The makers of Doctor Who Confidential have been accused of wasting money. In the next episode of Doctor Who, the Doctor (Matt Smith) and his companion Amy (Karen Gillan) visit Venice. The show was filmed in Croatia, but The Sun reports that Smith was flown to Italy for Confidential. Other BBC programme-makers have allegedly now accused the series of wasting money. However, a BBC spokesperson said: "Doctor Who Confidential is highly successful and is fantastic value for money."
I watched the Confidential, and I think the view that the team are wasting money is totally mistaken. As well as giving background on how the series is made, the writer and Matt Smith met the architect and historian Francesco da Mosto, whose family owns a magnificent house in Venice. There the viewer was given a tour of Venetian architecture, insights into the sometimes closed and apart nature of Mediaeval Venetian society and the time of the story, the plague years, along with Francesco showing in his family tree how many members of his family had been troubled by the plague.
Rather than being a waste of money, I think it was actually fulfilling the Reithian remit of the BBC to inform and educate. By having Matt Smith present, the younger viewers would be drawn into watching and learning aspects of European history and geography, because their hero was there. Far from being a waste of money, I think Sydney Newman, one of the founders of the concept of Dr Who, would have been extremely satisfied with the way the programme was still being used as a peg to teach some history.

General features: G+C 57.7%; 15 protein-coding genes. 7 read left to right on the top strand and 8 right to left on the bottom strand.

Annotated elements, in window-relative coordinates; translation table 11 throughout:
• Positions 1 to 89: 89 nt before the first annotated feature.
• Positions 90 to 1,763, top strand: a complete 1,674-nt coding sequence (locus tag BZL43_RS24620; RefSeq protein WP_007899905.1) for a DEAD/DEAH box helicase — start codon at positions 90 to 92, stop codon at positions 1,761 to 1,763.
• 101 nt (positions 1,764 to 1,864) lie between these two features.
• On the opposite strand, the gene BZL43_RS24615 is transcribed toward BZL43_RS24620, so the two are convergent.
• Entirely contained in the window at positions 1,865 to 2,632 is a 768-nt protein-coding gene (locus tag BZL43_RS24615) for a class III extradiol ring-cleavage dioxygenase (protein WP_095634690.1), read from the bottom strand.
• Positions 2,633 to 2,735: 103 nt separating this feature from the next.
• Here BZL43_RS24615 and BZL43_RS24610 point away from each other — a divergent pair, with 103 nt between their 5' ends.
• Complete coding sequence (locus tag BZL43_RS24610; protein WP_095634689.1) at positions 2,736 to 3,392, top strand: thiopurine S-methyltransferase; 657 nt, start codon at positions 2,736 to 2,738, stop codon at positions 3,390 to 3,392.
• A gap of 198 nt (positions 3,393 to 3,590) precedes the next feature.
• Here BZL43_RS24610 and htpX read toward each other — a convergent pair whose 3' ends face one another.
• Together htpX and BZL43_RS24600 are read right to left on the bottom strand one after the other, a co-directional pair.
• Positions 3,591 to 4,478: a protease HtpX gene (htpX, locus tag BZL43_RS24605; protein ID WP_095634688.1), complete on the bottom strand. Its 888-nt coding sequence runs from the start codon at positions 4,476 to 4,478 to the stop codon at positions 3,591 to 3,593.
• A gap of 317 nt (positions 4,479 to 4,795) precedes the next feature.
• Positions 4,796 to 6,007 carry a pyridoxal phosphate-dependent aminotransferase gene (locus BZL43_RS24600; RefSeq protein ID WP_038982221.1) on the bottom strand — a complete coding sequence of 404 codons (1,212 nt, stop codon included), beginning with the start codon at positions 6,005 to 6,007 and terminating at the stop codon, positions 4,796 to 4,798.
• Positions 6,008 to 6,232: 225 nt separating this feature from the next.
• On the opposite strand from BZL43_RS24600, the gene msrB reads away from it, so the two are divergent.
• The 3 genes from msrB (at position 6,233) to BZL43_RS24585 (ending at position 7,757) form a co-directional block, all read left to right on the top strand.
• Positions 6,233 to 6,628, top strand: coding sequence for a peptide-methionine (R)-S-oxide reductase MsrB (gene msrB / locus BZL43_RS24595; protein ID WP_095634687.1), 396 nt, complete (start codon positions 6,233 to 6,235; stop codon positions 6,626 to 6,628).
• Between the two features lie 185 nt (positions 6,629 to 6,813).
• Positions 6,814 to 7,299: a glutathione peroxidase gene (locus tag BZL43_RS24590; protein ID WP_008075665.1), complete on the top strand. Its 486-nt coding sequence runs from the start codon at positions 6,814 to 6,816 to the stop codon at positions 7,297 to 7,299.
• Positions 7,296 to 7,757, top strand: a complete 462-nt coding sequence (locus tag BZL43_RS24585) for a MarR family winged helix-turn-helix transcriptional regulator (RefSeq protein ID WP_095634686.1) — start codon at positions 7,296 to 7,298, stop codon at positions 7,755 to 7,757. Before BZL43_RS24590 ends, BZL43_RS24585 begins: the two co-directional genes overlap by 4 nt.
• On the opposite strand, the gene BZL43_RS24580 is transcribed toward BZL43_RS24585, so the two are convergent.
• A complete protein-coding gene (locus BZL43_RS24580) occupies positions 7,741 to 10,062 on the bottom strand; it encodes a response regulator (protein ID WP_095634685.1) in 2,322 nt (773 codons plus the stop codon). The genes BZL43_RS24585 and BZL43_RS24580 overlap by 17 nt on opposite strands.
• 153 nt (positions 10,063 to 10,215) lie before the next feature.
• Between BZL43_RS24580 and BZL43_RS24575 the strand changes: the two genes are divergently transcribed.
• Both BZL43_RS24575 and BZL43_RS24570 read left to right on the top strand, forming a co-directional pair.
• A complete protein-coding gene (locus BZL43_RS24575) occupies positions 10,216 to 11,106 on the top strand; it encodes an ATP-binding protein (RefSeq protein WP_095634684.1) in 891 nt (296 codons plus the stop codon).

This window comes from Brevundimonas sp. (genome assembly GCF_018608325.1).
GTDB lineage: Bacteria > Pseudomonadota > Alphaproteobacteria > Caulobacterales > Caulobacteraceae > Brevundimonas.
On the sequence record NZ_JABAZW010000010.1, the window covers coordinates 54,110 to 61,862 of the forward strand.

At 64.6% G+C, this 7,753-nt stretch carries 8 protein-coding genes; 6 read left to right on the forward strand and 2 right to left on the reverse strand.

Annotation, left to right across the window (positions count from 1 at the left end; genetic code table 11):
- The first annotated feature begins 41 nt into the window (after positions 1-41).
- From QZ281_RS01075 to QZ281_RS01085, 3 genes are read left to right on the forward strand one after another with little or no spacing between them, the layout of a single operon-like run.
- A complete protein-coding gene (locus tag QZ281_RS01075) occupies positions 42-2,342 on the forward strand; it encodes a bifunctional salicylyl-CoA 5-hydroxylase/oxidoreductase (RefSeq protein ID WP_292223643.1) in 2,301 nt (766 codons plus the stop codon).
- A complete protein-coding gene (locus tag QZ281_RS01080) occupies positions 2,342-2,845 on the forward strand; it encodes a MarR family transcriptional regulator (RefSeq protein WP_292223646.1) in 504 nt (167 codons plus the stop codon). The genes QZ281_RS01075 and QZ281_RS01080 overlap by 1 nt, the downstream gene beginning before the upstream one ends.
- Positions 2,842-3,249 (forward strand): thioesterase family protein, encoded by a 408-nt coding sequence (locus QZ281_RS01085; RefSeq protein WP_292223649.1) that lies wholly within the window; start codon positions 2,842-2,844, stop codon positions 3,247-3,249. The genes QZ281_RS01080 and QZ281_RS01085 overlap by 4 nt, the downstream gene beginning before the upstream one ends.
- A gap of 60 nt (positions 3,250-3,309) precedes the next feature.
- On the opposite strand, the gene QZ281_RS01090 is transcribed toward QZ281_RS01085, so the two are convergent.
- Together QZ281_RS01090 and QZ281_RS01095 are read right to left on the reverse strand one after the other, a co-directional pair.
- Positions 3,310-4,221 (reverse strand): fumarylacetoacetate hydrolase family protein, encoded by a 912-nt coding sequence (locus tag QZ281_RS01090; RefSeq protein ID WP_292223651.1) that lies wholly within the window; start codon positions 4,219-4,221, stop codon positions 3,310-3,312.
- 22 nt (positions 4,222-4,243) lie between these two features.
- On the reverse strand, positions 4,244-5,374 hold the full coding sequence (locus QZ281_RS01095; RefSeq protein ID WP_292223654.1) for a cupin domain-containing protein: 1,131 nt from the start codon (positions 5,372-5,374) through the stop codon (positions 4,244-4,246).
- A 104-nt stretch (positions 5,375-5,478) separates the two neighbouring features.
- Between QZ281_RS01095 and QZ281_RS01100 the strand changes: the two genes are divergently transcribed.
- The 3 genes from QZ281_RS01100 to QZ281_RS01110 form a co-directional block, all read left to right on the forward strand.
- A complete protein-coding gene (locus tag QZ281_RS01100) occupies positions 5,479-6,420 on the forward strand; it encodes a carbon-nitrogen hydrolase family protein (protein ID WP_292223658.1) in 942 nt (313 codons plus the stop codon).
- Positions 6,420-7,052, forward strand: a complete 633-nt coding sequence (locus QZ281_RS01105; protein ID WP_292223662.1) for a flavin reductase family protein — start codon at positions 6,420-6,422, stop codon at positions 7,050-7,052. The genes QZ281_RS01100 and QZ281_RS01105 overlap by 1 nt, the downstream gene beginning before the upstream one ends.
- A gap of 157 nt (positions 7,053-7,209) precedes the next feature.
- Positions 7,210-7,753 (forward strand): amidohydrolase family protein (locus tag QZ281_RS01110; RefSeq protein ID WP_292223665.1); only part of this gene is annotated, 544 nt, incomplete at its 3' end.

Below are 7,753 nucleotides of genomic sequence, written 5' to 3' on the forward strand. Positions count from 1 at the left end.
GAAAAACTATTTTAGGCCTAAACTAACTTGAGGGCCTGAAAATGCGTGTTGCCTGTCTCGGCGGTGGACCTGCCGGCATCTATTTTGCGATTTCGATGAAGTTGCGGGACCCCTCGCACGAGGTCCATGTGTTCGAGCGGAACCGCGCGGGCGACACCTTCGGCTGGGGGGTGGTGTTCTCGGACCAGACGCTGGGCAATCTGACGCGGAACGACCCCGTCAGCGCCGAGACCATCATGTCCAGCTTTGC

Incidentally, the same happened with the recent Victory of the Daleks, where the real war rooms and tunnels used by Churchill formed part of the Confidential documentary. Viewers were also encouraged to visit this often neglected - but open to the public - part of British history.
The educational aspect has even been seen on the special features of some of the older Dr Who DVDs, where the Jon Pertwee story "The Time Monster", has a short featurette well presented by professor of theoretical physics Jim Al-Khalili, in which he explores which aspects of time and time travel in Dr Who actually fit with modern physics and which do not. Jim Al-Khalili has recently presented the very good series on BBC3 "Chemistry: A Volatile History" and is an adept populariser who engages his audience but does not talk down to them.
In the Pertwee years of the 1970s, the late Barry Letts, producer of Dr Who, and his script editor Terrance Dicks were both reading New Scientist magazine to find seeds for stories within the speculation of hard science, and part of the fun of Dr Who in the 1970s was that it could provide a springboard for generating enthusiasm in science. Under the aegis of Steven Moffat, the series seems to be returning, in some ways, to these educational roots, without in any way losing its fun and adventure.
The new Confidential and extras on DVDs show how the educational springboard, whether for history or science, is still present. Only the Sun could be expected to mock that!
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